Bose–Einstein Condensation and Superfluidity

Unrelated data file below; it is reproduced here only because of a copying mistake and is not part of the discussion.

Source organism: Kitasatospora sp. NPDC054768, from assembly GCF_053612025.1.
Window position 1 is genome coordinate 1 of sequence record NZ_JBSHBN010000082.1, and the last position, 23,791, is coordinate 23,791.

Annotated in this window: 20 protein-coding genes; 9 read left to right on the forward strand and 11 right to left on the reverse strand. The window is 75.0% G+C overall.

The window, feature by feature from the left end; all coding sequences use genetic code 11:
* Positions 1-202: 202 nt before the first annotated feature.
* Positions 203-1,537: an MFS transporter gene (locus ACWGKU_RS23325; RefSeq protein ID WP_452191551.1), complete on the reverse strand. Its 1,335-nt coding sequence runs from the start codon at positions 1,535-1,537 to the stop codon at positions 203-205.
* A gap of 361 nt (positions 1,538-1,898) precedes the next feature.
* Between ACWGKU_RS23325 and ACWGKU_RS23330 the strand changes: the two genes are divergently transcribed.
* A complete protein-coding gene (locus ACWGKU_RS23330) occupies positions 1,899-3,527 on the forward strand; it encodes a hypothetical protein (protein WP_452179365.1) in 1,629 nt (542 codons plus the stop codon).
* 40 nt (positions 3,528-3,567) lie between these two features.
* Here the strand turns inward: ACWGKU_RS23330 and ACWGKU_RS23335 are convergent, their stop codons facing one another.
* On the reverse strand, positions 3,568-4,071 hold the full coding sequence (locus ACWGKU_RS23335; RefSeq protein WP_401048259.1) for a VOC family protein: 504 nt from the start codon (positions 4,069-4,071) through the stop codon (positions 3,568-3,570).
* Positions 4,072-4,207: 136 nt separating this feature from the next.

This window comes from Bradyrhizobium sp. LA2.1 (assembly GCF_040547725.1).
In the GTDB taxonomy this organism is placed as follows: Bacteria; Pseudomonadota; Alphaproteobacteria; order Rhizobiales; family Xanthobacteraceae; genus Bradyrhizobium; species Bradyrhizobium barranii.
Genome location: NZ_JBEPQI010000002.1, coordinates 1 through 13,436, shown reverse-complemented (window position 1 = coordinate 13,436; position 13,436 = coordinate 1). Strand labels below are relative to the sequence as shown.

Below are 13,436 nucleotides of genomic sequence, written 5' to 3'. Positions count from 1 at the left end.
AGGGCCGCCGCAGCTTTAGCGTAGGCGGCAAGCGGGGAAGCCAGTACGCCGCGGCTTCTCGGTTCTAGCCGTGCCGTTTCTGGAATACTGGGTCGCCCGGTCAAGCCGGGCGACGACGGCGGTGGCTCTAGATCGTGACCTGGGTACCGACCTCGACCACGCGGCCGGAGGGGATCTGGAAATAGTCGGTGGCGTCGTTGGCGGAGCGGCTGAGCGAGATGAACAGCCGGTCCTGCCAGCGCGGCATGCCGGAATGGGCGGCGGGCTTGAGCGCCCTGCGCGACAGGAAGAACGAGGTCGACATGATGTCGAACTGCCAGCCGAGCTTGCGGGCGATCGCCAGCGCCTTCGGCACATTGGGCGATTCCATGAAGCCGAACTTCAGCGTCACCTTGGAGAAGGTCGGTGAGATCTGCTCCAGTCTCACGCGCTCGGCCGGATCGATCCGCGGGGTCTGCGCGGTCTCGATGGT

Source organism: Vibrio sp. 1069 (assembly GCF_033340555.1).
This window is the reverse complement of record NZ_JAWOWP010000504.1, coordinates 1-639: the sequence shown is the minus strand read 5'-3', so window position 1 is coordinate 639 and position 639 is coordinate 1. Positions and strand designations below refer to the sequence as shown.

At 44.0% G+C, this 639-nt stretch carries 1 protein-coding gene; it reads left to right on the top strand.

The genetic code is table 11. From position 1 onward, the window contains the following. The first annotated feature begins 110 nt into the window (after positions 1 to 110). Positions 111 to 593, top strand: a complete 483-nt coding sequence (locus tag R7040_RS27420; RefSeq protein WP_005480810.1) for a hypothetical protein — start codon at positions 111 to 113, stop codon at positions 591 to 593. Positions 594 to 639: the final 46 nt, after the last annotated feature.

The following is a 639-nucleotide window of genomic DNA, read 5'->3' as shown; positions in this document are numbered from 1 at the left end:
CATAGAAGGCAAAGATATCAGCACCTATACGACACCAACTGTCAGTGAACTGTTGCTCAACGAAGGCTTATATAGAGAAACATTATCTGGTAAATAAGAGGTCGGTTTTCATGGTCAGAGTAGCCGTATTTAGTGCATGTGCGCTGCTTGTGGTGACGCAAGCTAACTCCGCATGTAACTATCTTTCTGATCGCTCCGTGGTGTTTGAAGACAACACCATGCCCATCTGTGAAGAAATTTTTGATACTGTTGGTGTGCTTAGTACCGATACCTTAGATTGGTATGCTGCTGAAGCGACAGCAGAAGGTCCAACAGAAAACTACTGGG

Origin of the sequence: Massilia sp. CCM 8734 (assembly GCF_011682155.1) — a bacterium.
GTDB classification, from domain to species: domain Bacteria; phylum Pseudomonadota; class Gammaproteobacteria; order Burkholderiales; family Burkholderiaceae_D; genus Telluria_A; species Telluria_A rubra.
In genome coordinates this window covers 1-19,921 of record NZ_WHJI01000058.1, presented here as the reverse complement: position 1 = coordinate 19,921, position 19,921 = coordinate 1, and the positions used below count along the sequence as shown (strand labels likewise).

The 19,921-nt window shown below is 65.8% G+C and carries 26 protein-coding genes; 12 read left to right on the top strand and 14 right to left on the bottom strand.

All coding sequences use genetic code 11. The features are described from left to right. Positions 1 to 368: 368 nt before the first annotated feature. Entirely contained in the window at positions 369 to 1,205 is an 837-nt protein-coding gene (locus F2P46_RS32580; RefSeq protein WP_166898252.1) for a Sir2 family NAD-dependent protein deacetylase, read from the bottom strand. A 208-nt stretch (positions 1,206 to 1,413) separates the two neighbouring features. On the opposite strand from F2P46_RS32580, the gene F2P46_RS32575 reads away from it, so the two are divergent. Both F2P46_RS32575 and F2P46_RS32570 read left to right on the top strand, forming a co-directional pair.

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Bose–Einstein Condensation and Superﬂuidity In these notes I explain the approximate ground state of a Bose–Einstein condensate, the spectrum of quasi-particle excitations of that ground state, and then explain why the BEC can ﬂow without resistance. For simplicity, I assume zero temperature these notes, but if I have time in class I shall explain what happens at ﬁnite temperatures. Let me start with the Landau–Ginzburg theory with Hamiltonian 1 λ Hˆ µNˆ = d3x ψˆ† ψˆ µψˆ†ψˆ + ψˆ†ψˆ†ψˆψˆ (1) − 2m ∇ ·∇ − 2 Z where ψˆ(x) is the atom-annihilation quantum ﬁeld while ψˆ†(x) is the atom-creation ﬁeld. The Landau–Ginzburg theory with local ψˆ†ψˆ†ψˆψˆ interactions — which correspond to zero- distance two-body repulsion V (x y) = λδ(3)(x y) between the atoms — is a good 2 − − approximation to reality for a low-density ultra-cold BEC of heavy atoms, and it’s a good starting point for qualitative understanding of the superﬂuid liquid helium. Later in these notes we shall get to a better description of superﬂuid helium, but for the moment let’s stick with the Landau–Ginzburg theory. In the undergraduate StatMech textbooks, Bose–Einstein condensation is often described as all the atoms having exactly zero momenta, or in terms of occupation numbers nk for momentum modes k, the BEC has n0 = N while all the other nk = 0, N aˆ† naive BEC = 0 vac . (2) | i √N ! | i However, this naive ground state has unphysical long-distance correlations between the cre- ation and annihilation ﬁelds at distant points in space, G(x y) = ψˆ†(x)ψˆ(y) ψˆ†(x) ψˆ(y) = n 0 0 = n for any x y. (3) − − − × − D E D ED E In real-life such correlations can never happen for any macroscopic number of atoms, so let’s make a better starting approximation for the ground state, namely the coherent state of the 1 k = 0 mode, coherent = e−N/2 exp(√Naˆ†) vac . (4) | i 0 | i In QFT terms, this coherent state obeys ψˆ(x) coherent = φ(x) coherent for φ(x) = const, (5) | i | i where the speciﬁc value of the φ(x)= ψˆ(x) obtains from the classical ﬁeld theory of the Landau–Ginzburg theory: D E 1 λ H[φ,φ∗] = d3x φ 2 + φ 4 µ φ 2 . (6) 2m |∇ | 2 | | − | | Z For a negative chemical potential µ the lowest-energy state of this classical Hamiltonian is φ(x) 0 — which corresponds to the vacuum state of the quantum ﬁeld theory, — while for ≡ positive chemical potential µ> 0 the lowest-energy state has a non-zero value of the scalar ﬁeld φ, namely µ φ 2 =n ¯ = . (7) | | s λ The phase of φ is arbitrary, as long as it is the same at all x (in the non-moving BEC), so without loss of generality we assume φground = √n¯s. In the quantum theory, this corresponds to a constant non-zero ground-state expectation value ψˆ(x) = √n¯s = const. (8) D E The simplest quantum state with this expectation value ψˆ is the coherent state (5). However, interactions of this expectation value with the ﬂuctuations of the quantum ﬁelds around this coherent state changes the ground states of the k = 0 modes and they no longer 6 correspond to nk = 0. To see how this works, consider the shifted quantum ﬁelds δψˆ(x) = ψˆ(x) ψˆ = L−3/2 eik·xaˆ − k D E k=06 ∗ X (9) and δψˆ†(x) = ψˆ†(x) ψˆ = L−3/2 eik·xaˆ† , − k D E kX=06 and let’s rewrite the Hamiltonian (1) in terms of these shifted ﬁelds. Term-by-term in the 2 Hamiltonian density, we have ψˆ† ψˆ = δψˆ † δψ,ˆ (10) ∇ ·∇ ∇ ·∇ † † † † ψˆ ψˆ = (√n¯s + δψˆ )(√n¯s + δψˆ)=n ¯s + √n¯s δψˆ + δψˆ + (δψˆ )(δψˆ), (11) † † † 2 2 ψˆ ψˆ ψˆψˆ = (√n¯s + δψˆ ) (√n¯s + δψˆ) 2 3/2 ˆ† ˆ ˆ† 2 ˆ† ˆ ˆ 2 =n ¯s + 2¯ns δψ + δψ +n ¯s (δψ ) + 4(δψ )(δψ)+(δψ) † † † 2 2 + 2√n¯s(δψˆ )(δψˆ + δψˆ)(δψˆ) +(δψˆ ) (δψˆ) , (12) hence for λn¯s = µ, λ λn2 (ψˆ†)2(ψˆ)2 µψˆ†ψˆ = s + 0 (δψˆ† + δψˆ) 2 − − 2 × 1 ˆ† 2 ˆ† ˆ 1 ˆ 2 (13) + λn¯s 2 (δψ ) + (δψ )(δψ) + 2 (δψ) ˆ† ˆ† ˆ ˆ 1 ˆ† 2 ˆ 2 + λ√n¯s(δψ )(δψ + δψ)(δψ) + 2 λ(δψ ) (δψ) . Note the organization of the RHS here according to net powers of the shifted ﬁelds δψˆ† and δψˆ. Reorganizing the whole Landau–Ginzburg Hamiltonian along the similar lines, we get Hˆ µNˆ = const + Hˆ + Hˆ (14) − free int where 1 Hˆ = d3x δψˆ† δψˆ + λn¯ (δψˆ†)(δψˆ) + 1 (δψˆ)2 + 1 (δψˆ†)2 free 2m ∇ ·∇ s 2 2 Z k2 (15) = + λn¯ aˆ† aˆ + 1 λn¯ aˆ aˆ +a ˆ† aˆ† 2m s k k 2 s k −k k −k k=06 X comprises the quadratic (and bilinear) terms in the shifted ﬁelds, while ˆ 3 ˆ† ˆ† ˆ ˆ 1 ˆ† 2 ˆ 2 Hint = d x λ√n¯s(δψ )(δψ + δψ)(δψ) + 2 λ(δψ ) (δψ) (16) Z comprises the cubic and the quartic terms. Physically, the Hˆfree describes the free quanta of the shifted ﬁelds — i.e., of the quantum ﬁelds’ ﬂuctuations around their ground-state expectation values, — while the Hˆint describes the interactions between such quanta. 3 Our next task is to diagonalize the Hˆfree; this should give us the leading approximation to the excitation spectrum as well as the next approximation to the ground state (next after the coherent state). The better approximations after that would obtain by perturbation theory in Hˆint, but I won’t do it in these notes. Instead, diagonalizing just the free Hamiltonian for the ﬂuctuations would be interesting enough. In terms of atomic creation and annihilation operators, the Hamiltonian (15) has form ˆ † 1 † † H = Akaˆkaˆk + 2 Bk aˆkaˆ−k +a ˆkaˆ−k , (17) k X for some real Ak = A−k and Bk = B−k, so it may be diagonalized via a Bogolyubov transform of the creation and annihilation operators: ˆ † bk = cosh(tk) aˆk + sinh(tk) aˆ−k , × × (18) † † ˆb = cosh(tk) aˆ + sinh(tk) aˆ . k × k × −k for appropriate real parameters tk = t−k. ˆ ˆ† Lemma 1: For any real tk = t−k, the bk and bk operators obey the same bosonic † commutation relations as thea ˆk anda ˆk operators, † † † ˆ ˆ ˆ ˆ ˆ ˆ ′ bk, bk′ = 0, bk, bk′ = 0, bk, bk′ = δk,k . (19) Lemma 2: For any Hamiltonian of the form (17) with real Ak = A−k, real Bk = B−k and Bk < Ak, there is a Bogolyubov transform (18) with | | 1 Bk tk = artanh , (20) 2 Ak which leads to ˆ ˆ† ˆ H = ω(k) bkbk +constant (21) Xk for ω(k) = A2 B2 . (22) k − k q 4 ˆ Clearly, the ground state of the Hamiltonian (21) is the state annihilated by all the bk operators, k, ˆb ground = 0, (23) ∀ k | i ˆ† while the excited states obtain by acting with the bk operators on the ground state, excited = ˆb† ˆb† ground , E E = ω(k ) + + ω(k ). (24) | i k1 ··· kn | i excited − ground 1 ··· n Physically, we may interpret such excitations as containing n quasiparticles of respective ˆ† ˆ energies ω(k1),...ω(kn). Thus, the operators bk create quasiparticles, the operators bk annihilate those quasiparticles, and the ground state deﬁned by eq. (23) is the quasiparticle vacuum. ˆ† ˆ Lemma 3: The quasiparticle creation and annihilation operators bk and bk are related † to the atomic creation and annihilation operatorsa ˆk anda ˆk by a unitary operator transform, ˆ ˆ ˆ ˆ ˆb† = e+F aˆ† e−F , ˆb = e+F aˆ e−F , (25) k × k × k × k × for the antihermitian operator 1 † † Fˆ = tk aˆ aˆ aˆ aˆ . (26) 2 k −k − k −k k X Consequently, the state ˆ ground = e+F coherent (27) | i | i ˆ is annihilated by all the quasiparticle annihilation operators bk, so it’s the ground state of the Hamiltonian (21). Unlike the coherent state of the BEC which has all the atoms in the k = 0 mode, the | i ground state (27) also has a lot of atoms paired in (+k, k) modes. In fact, experiments − with the Bose–Einstein condensates of ultra-cold atoms show more atoms in such k pairs ± 5 than the atoms in the k = 0 mode itself. Lemma 4: For the state (27), the net number of atoms in k = 0 modes is 6 2 Nk = ground Nˆk ground = sinh (tk). (28) =06 h | =06 | i Xk=06 Lemma 5: The quasiparticle vacuum state (23) has zero net mechanical momentum, while the quasiparticles have deﬁnite momenta k, thus ˆ † ˆ† ˆ Pnet = kaˆkaˆk = kbkbk . (29) k k X X I shall prove the Lemmas 1–5 later in these notes, but ﬁrst let me put them in the speciﬁc context of the Bose–Einstein condensate. Let’s go back to the Landau–Ginzburg theory and the Hamiltonian (14) for the ﬂuctuation ﬁelds. — or rather the free part of that Hamiltonian. In terms of the atomic creation and annihilation operators, the free part (15) of that Hamiltonian is k2 Hˆ = + λn¯ aˆ† aˆ + 1 λn¯ aˆ aˆ +a ˆ† aˆ† , (30) free 2m s k k 2 s k −k k −k k=06 X which is a special case of (17) with k2 A = + λn¯ , B = λn¯ , (31) k 2m s k s hence 1 2λn¯sm for small k, tk = artanh ∞ (32) 2 2λn¯ m + k2 −→ 2 0 for large k.